Smart ways to use FSA dollars before year's end

November 14, 2020

For many Americans, the COVID-19 pandemic upended their personal health care planning and management. Whether due to a procedure being postponed or access to medical care facilities being restricted—those who have a Flexible Spending Account (FSA) may find that their account balance has been growing unused. As we near the end of 2020, many Americans may be finding themselves with extra FSA money that needs to be spent before those funds are lost.

To help Americans get the most out of their FSAs before their funds expire, CPAs from the Oregon Society of CPAs offer these tips.

Know your plan-year spending deadline

FSA dollars work on a use-it-or-lose-it basis. If you don't use your FSA money by the end of your plan year, you risk losing it for good. However, some employer plans offer a little flexibility in one of two ways: 1) by allowing for a two-and-a-half-month grace period (for example, until March 15, 2021 if your plan year ends December 31, 2020); or, 2) letting you roll $500 over the next year (for example, carrying $500 from the balance at the end of this year over to your new plan that starts January 1, 2021). They can't offer both. If you have an FSA, before rushing to spend any extra funds, check with your plan administrator or employee benefits office for the important plan-year deadlines (not all plan years end in December).

Set yourself up for 2021 by booking appointments

There is no need to wait for the new year to strive for a healthy change. Try to schedule covered care you may have postposed like getting an eye exam, a visit to the dentist, blood work or even acupuncture. Chiropractor visits and mental health counseling are also covered by many plans. If you’ve always wanted to stop smoking, you can seize this opportunity to sign up for a smoking cessation plan.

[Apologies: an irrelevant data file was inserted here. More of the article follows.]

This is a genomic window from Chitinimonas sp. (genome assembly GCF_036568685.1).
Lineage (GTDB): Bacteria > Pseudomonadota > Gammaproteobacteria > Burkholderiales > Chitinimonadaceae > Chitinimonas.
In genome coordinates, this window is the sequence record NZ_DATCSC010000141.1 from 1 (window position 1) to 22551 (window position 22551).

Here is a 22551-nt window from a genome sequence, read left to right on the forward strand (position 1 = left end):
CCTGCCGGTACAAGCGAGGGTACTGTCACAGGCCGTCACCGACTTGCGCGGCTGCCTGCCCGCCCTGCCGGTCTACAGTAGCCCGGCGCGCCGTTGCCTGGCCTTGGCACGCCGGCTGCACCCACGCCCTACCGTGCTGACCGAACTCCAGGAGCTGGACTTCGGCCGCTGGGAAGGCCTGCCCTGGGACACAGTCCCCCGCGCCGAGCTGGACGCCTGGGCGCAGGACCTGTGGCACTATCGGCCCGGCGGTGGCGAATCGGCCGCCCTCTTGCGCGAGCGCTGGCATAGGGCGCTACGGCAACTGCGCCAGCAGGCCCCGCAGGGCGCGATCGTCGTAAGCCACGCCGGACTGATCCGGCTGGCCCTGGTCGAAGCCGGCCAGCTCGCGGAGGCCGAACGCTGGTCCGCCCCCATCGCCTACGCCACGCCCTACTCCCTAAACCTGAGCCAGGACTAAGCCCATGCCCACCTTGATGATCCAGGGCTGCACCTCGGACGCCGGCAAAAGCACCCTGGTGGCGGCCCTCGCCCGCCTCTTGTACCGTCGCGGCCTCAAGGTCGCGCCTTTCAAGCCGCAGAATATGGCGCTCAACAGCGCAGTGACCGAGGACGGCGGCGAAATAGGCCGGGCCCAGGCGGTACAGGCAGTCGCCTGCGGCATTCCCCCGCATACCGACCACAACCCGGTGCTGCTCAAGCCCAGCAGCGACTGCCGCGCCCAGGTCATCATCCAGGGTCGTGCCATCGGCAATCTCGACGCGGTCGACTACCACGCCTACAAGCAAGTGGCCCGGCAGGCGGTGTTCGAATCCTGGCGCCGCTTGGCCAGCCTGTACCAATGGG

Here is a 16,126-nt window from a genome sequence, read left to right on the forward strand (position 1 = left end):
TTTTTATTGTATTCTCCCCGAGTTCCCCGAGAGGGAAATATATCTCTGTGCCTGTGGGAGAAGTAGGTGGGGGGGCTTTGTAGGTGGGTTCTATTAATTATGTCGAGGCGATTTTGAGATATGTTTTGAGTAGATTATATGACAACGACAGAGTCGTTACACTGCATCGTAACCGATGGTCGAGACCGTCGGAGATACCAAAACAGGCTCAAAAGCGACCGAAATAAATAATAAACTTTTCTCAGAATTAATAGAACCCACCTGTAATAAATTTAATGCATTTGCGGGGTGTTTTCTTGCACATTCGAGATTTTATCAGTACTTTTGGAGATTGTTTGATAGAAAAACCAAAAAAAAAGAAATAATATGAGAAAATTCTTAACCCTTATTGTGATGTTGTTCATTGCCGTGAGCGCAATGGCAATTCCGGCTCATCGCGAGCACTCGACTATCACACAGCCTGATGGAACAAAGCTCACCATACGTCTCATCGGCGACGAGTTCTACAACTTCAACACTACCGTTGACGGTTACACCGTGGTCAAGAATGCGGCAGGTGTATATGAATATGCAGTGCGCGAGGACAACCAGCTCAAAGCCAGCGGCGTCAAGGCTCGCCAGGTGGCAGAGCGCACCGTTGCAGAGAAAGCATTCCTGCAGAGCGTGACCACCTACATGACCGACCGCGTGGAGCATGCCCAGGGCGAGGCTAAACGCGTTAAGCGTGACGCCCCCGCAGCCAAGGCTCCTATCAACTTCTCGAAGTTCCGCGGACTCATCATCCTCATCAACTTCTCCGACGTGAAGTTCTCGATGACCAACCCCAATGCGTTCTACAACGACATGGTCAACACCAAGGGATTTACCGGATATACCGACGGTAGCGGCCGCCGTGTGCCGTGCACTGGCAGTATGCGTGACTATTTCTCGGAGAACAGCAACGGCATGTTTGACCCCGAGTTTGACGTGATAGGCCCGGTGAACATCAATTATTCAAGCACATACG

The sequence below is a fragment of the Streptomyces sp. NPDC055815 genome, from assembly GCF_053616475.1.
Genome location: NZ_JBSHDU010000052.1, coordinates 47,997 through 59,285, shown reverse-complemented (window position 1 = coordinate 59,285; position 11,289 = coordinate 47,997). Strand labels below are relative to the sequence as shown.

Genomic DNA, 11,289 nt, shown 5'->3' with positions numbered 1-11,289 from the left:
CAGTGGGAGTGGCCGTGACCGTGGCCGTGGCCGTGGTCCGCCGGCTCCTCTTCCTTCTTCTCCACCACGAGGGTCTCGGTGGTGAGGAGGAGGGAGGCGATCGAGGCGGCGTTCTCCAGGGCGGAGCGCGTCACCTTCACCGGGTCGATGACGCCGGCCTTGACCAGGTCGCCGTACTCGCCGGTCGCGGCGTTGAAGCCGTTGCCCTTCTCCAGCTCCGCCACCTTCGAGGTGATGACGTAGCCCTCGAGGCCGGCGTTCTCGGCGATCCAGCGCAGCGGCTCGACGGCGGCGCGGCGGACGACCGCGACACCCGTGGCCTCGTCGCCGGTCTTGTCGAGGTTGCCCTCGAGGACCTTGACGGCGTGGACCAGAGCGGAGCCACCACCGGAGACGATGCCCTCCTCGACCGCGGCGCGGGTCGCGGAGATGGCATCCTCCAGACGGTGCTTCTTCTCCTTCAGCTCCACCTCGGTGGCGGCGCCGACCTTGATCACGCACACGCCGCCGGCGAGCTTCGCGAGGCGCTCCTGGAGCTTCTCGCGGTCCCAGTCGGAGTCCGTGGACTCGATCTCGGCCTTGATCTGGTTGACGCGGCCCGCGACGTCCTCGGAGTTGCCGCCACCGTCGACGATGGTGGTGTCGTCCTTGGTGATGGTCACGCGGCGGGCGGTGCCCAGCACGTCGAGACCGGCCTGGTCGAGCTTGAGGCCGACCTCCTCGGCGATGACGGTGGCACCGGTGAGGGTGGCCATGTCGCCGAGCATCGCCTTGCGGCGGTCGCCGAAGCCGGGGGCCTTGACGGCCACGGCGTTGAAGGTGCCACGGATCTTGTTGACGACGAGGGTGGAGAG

Stock up on qualifying supplies

There are dozens of things that you may purchase regularly that could qualify as an FSA expense. Start by reviewing your receipts from pharmacies and supermarkets to see what you’ve already spent money on that may be covered. Take time to check your medicine cabinet for things that may be running low. Some common items that are FSA-eligible include:

  • Medical supplies including first aid kits, medicine droppers, pill boxes/sorters/organizers or pill clocks, pill cutters, and even the batteries for medical devices.
  • Test kits and supplies such as blood pressure monitors, blood sugar test strips, and cholesterol or diabetic test kits.
  • Walkers, wheelchairs and related repairs and support braces.
  • Sunscreen and lip balm (SPF 15 or higher)
  • Athletic treatment supplies including knee, ankle and wrist braces, kinesiology tape, arm slings, neck collars, back supports, knee wraps and compression sleeves.
  • Products for soon-to-be parents such as pregnancy tests, fertility monitors, prenatal vitamins and breastfeeding supplies.
Even shipping fees for obtaining an FSA qualifying item are eligible for FSA reimbursement. Remember, before buying anything that you want to deduct as a medical expense, make sure it’s FSA eligible. If you’re not sure what exactly qualifies, check with your plan provider. And be sure to utilize all your funds before your plan year is over—otherwise, that’s money lost forever and you can’t get it back.

If you elect to utilize an FSA in 2021, be mindful of how it fits into your larger financial plan. To help, the AICPA’s 360 Degrees of Financial Literacy website, 360FinLit.com, offers a variety of free articles and resources to help you plan your spending, as well as tools to help you evaluate your budget.
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